A Transactional Analysis Substance Abuse Group

My thought tornado went something like this: My clients are trying to stay sober, but inevitably they will experience some conflict with another, and this poses a threat to their sobriety. But what if they’re able to see which state they tend to interact from and are being interacted with – might this help decrease the frequency of conflict and facilitate its resolution? I can show them the life scripts/life positions, and maybe this can get them exploring if their substance use is contributed to by how they see themselves in the world and in relation to others! And if they can see this, then maybe they can change the script that isn’t working!

Homicidal Ideation

This is the one disclosure that wasn’t even close to being on my radar. I figure, if someone truly wants to kill another, they’re not likely to foil their own plan by talking to someone who would oppose it and be mandated to report – they’d probably either just do it, or they’d keep the thought to themselves until it passes. But, as mandated reporters, counselors can’t just sit back à-la-Rogerian, listen, and hope such thoughts dissipate from a client’s mind and into the ether.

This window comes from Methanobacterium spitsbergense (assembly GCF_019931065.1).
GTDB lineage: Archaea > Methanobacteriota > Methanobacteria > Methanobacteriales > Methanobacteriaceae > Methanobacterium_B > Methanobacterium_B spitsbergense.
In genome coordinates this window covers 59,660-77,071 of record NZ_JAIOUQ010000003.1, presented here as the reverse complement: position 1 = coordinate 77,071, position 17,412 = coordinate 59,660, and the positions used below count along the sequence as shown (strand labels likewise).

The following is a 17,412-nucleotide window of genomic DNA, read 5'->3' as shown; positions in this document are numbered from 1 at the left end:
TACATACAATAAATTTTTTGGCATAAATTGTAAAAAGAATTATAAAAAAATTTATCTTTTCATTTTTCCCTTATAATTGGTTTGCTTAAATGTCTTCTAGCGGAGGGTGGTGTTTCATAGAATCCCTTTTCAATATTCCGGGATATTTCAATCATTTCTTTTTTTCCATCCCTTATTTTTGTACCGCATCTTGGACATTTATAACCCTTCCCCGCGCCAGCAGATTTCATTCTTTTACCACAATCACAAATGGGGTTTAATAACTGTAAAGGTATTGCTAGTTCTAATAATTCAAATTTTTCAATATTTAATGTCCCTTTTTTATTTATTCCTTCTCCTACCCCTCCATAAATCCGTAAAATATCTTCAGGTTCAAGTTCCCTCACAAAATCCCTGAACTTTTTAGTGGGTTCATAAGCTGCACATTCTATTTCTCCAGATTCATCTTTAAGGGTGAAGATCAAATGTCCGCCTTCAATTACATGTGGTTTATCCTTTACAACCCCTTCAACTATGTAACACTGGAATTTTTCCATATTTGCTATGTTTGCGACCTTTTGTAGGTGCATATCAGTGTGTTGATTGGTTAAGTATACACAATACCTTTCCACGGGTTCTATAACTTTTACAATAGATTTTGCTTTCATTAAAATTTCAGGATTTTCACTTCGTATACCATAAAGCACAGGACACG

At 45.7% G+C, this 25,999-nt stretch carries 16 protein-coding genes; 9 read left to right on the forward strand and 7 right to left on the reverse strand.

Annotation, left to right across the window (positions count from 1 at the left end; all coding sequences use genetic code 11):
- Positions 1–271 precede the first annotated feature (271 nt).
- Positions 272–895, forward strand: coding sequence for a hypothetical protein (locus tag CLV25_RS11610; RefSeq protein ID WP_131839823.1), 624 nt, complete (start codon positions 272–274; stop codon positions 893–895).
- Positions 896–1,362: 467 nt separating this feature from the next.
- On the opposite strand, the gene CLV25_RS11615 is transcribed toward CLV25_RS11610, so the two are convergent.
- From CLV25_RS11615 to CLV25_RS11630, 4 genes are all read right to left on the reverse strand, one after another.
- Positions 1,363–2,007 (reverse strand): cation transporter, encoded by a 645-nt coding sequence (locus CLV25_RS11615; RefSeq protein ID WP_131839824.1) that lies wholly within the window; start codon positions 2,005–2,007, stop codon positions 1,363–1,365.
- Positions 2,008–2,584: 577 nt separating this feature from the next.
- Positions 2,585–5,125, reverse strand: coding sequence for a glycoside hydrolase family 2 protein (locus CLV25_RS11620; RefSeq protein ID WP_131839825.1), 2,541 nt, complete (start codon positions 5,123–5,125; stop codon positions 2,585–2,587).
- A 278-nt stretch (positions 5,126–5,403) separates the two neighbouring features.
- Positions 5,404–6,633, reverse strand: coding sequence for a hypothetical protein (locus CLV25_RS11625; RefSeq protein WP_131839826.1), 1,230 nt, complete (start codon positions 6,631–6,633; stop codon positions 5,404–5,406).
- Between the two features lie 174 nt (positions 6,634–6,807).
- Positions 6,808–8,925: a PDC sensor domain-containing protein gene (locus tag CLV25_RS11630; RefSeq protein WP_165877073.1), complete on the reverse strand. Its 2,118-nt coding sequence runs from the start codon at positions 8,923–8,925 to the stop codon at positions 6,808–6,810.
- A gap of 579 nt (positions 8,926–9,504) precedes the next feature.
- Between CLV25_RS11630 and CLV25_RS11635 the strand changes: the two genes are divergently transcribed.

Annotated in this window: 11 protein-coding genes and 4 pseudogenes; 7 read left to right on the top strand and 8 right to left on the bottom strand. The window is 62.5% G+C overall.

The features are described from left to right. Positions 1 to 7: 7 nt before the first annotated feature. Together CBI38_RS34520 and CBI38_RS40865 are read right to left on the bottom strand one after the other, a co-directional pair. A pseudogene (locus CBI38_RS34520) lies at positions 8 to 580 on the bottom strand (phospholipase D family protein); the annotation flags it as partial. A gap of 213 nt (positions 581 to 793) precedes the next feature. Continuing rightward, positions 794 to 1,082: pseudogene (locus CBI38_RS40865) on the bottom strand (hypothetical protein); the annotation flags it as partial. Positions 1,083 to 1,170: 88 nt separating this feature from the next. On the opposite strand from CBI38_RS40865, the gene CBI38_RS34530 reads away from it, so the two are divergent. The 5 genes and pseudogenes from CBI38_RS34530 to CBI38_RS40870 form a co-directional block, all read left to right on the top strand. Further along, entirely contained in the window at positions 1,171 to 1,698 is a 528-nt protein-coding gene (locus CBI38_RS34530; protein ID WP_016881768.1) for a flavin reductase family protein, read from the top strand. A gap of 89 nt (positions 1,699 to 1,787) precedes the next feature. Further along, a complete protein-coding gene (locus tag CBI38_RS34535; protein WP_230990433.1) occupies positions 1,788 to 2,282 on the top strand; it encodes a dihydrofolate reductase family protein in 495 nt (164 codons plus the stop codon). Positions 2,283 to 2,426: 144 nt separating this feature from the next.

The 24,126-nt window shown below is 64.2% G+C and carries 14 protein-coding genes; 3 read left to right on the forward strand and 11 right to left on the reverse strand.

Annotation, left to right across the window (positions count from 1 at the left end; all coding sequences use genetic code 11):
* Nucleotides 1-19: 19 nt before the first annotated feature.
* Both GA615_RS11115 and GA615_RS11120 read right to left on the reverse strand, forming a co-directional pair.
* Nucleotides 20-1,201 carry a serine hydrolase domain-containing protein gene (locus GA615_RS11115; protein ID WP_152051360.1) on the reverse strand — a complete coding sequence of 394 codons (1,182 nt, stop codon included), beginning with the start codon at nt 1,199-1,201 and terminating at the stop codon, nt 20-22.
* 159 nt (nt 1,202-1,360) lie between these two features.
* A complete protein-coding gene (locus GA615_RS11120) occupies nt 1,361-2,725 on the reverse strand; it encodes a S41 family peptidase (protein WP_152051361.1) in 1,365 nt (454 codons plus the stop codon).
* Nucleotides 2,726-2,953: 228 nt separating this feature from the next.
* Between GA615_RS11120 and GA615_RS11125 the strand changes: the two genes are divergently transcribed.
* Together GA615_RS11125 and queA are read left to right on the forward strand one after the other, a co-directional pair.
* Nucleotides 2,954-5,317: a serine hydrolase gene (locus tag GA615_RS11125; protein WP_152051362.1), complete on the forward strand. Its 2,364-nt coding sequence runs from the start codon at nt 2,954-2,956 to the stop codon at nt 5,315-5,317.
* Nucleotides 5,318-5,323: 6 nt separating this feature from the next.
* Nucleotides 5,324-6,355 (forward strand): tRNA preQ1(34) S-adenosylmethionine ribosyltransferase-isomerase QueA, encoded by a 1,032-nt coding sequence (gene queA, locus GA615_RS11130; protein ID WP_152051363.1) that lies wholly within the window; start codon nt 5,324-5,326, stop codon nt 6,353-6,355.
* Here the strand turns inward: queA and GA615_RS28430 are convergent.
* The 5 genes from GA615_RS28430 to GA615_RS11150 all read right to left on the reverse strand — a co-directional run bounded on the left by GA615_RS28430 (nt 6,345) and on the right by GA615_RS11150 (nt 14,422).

I don’t believe you: Denial, Details, and Goal Setting

Even when there is evidence to the contrary a good counselor might begin to question what’s actually true, because the client is so consistent in making the same statements that it becomes like a mantra for the both of you. The client might even have other people in other areas of their life legitimately fooled (e.g., family members, a doctor, a caseworker), and this may be the product of them neatly compartmentalizing information and feeding specific bits to different people based on their “need to know.” As a counselor, part of my job is to pay attention to the signs of the disorder that bubble to the surface and are difficult for the client to dispute – at the end of the day, track marks don’t lie, and most of the time neither do laboratory tests.